Last updated on January 10th, 2024 at 01:00 pm
Bees face several natural predators in their nests and on their foraging trips. From birds and mammals to insects and arachnids, there’s no end to the potential dangers and predators bees encounter.
As gardeners and nature enthusiasts, it’s fascinating to understand the complex relationships between bees and predators and to work to promote healthy ecosystems that support a diverse range of species (predators included).
Join us as we meet the predators of bees, uncover their hunting strategies and gain a deeper appreciation for the intricate web of life and death surrounding us.
What Animals Eat Bees?
Before we get stuck into the specifics, let’s take a quick look at all the different kinds of animals that see bees or honey as a tasty snack.
- Birds – Bird species, like the bee-eater, the woodpecker, and the flycatcher, are known to feed on bees.
- Mammals – Some mammals, like the bear, the badger, and the skunk, have been observed eating bees and their larvae.
- Insects – Certain insects like the dragonfly and the robber fly are known to prey on bees and other flying insects.
- Arachnids – Crab and jumping spiders are known to feed on bees.
- Reptiles – The chameleon and the monitor lizard, have been known to eat bees and other insects.
The relationship between bees and birds is an interesting one. While some may prefer other insects or fruits, others have developed a specialized taste for bees and hunting strategies to match.
One such bird is the bee-eater. As its name suggests, this bird specializes in hunting and eating bees.
The bee-eater is found in parts of Europe, Asia, and Africa and is known for its striking plumage, which features bright green, blue, and yellow feathers.
Its long, curved beak is perfect for catching bees in flight. It can consume hundreds of bees daily, using its sharp beak to remove the stingers before swallowing them whole.
Others, like woodpeckers and flycatchers, may not specialize in hunting bees, but they will take advantage of any unfortunate bees that cross their path.
Woodpeckers, in particular, are known for digging up bee nests where they can feed on the nutrient-packed larvae and the bees themselves.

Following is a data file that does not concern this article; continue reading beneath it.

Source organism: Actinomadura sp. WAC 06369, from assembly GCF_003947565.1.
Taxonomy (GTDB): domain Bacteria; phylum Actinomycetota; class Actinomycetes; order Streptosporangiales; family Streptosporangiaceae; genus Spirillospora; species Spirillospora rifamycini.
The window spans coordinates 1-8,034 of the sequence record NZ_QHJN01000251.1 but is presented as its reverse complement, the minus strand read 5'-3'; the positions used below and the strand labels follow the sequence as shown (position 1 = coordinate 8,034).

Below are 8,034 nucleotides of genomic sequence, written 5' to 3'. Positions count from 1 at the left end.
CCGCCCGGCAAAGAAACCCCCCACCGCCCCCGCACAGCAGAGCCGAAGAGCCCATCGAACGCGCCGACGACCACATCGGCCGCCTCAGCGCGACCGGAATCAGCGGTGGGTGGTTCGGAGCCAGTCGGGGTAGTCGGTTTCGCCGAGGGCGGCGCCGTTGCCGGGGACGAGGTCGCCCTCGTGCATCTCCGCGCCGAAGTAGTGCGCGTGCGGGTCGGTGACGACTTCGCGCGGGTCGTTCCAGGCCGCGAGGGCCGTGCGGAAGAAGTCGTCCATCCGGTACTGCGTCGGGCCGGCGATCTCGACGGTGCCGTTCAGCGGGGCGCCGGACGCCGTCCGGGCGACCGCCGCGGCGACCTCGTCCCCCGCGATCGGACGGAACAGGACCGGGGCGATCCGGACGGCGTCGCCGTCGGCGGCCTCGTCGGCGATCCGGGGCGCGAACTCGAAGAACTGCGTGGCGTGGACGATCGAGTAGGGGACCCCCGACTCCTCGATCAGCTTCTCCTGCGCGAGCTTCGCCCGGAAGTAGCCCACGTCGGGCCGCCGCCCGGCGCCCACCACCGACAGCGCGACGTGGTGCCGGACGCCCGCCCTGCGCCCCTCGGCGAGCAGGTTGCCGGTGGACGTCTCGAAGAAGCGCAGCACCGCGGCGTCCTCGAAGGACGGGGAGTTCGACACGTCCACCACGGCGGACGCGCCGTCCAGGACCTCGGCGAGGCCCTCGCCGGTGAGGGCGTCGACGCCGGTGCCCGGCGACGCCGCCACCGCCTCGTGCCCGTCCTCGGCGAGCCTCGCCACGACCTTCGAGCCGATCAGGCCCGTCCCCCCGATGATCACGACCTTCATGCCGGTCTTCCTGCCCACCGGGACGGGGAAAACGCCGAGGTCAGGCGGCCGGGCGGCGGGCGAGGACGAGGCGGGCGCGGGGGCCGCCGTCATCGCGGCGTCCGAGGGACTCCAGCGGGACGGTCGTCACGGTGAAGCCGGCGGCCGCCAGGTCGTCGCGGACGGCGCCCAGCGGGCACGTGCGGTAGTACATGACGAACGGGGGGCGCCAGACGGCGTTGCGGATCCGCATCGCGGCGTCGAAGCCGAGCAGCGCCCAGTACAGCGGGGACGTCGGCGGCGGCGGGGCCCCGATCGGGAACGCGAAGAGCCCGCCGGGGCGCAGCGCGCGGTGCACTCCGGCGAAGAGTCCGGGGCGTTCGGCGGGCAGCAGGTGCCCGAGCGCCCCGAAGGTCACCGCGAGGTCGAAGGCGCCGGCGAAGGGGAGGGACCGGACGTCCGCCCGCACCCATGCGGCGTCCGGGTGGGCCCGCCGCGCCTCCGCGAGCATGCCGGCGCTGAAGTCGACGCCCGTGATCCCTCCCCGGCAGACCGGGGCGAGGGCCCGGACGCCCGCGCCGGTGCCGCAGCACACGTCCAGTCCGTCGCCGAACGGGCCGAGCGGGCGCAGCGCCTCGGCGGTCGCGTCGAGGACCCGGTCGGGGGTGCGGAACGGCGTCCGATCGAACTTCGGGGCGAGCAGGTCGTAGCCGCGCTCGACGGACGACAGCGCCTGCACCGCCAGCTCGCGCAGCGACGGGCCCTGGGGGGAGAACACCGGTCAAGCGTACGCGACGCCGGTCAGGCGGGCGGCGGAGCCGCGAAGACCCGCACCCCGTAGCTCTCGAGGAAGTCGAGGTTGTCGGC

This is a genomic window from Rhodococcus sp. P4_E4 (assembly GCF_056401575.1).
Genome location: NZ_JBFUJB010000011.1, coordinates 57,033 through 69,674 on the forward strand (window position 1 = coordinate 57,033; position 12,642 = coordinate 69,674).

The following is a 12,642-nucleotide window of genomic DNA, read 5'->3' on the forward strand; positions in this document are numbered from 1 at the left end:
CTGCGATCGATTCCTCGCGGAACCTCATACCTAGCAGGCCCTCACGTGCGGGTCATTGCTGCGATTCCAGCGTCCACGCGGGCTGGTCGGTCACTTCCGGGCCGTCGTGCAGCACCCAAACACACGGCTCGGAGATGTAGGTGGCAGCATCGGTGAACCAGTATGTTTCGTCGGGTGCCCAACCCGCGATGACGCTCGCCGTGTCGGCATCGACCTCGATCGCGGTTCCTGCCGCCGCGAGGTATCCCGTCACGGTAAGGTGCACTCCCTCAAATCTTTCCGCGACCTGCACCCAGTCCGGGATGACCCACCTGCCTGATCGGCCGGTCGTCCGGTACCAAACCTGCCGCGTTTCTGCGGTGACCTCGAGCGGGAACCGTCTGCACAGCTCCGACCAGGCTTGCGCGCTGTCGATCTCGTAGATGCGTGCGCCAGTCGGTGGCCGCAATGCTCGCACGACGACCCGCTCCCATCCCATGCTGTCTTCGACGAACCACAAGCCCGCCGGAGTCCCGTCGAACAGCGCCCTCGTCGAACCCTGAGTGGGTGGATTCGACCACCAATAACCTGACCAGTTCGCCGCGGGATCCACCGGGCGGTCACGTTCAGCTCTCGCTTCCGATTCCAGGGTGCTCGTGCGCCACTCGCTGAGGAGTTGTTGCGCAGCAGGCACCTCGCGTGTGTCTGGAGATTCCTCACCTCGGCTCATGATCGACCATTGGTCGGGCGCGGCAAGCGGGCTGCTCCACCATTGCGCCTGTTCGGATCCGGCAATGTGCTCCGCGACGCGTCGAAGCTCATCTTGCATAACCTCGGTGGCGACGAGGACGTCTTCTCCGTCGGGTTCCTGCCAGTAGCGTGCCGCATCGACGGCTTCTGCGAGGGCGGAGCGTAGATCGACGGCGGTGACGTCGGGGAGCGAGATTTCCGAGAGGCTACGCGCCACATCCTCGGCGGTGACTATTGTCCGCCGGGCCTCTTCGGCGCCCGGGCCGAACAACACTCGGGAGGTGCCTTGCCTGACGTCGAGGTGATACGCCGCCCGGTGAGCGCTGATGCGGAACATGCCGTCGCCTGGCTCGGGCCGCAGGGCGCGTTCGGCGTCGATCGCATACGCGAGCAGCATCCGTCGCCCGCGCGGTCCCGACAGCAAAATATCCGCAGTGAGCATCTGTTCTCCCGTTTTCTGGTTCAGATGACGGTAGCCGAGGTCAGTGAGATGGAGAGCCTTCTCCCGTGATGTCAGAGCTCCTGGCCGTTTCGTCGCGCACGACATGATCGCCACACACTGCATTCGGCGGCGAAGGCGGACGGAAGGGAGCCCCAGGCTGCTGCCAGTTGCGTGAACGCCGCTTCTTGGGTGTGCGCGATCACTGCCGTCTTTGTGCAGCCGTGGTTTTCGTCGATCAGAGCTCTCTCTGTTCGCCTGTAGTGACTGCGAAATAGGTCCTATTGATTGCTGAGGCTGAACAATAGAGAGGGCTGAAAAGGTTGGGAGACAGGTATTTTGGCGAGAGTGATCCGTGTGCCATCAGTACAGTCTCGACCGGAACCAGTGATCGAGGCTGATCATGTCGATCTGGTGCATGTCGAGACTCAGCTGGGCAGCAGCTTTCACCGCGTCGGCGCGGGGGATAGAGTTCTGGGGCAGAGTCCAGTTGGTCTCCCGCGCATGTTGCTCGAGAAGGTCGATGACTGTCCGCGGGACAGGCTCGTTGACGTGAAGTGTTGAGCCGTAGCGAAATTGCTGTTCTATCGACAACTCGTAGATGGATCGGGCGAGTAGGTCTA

Despite the predatory relationship between bees and birds, it is essential to recognize each species’ role in the ecosystem.
Please find out more about the fascinating world of predators in our article. Which animals eat butterflies?
Mammals like rodents and rabbits may occasionally consume bees as part of their diet, but a few mammals out there are pros at feeding on bees and their nests.
Bears regularly eat bees and their larvae, often raiding bee hives searching for honey.
They use a combination of powerful claws and strong jaws to open the hives and consume the honey and bees within.
Honey provides a massive calorie intake if a lucky bear can find some, so it’s a perfect meal before hibernation. Here’s a young cub getting his first sweet taste.
Our second culprit is the Badger. Badgers are skilled diggers. They’ll dig up bee nests to feed on the honey and larvae inside.
They’re particularly adept at locating and accessing nests, using their powerful forearms and claws to dig and firm jaws to break open the nest.
While they are primarily insectivores, Skunks will take advantage of the opportunity to consume bees and other flying insects when possible.
They’re particularly fond of honey bees and may raid hives for their sweet reward.
Many insects will happily hunt, kill and consume unsuspecting bees.
Dragonflies are fast and agile fliers that can catch bees and other flying insects in mid-air. They have sharp mandibles that they use to crush and consume their prey.
They’re viciously territorial and quickly dispatch any bees they see getting too close.
Robber flies have large eyes and powerful legs, which they use to catch and immobilize their prey. After the bee is caught, the robber flies inject a paralyzing venom, letting it consume the bee at its leisure.
Hornets are notorious bee killers able to dispatch hundreds of bees in no time. Here’s a video highlighting their deadly assault.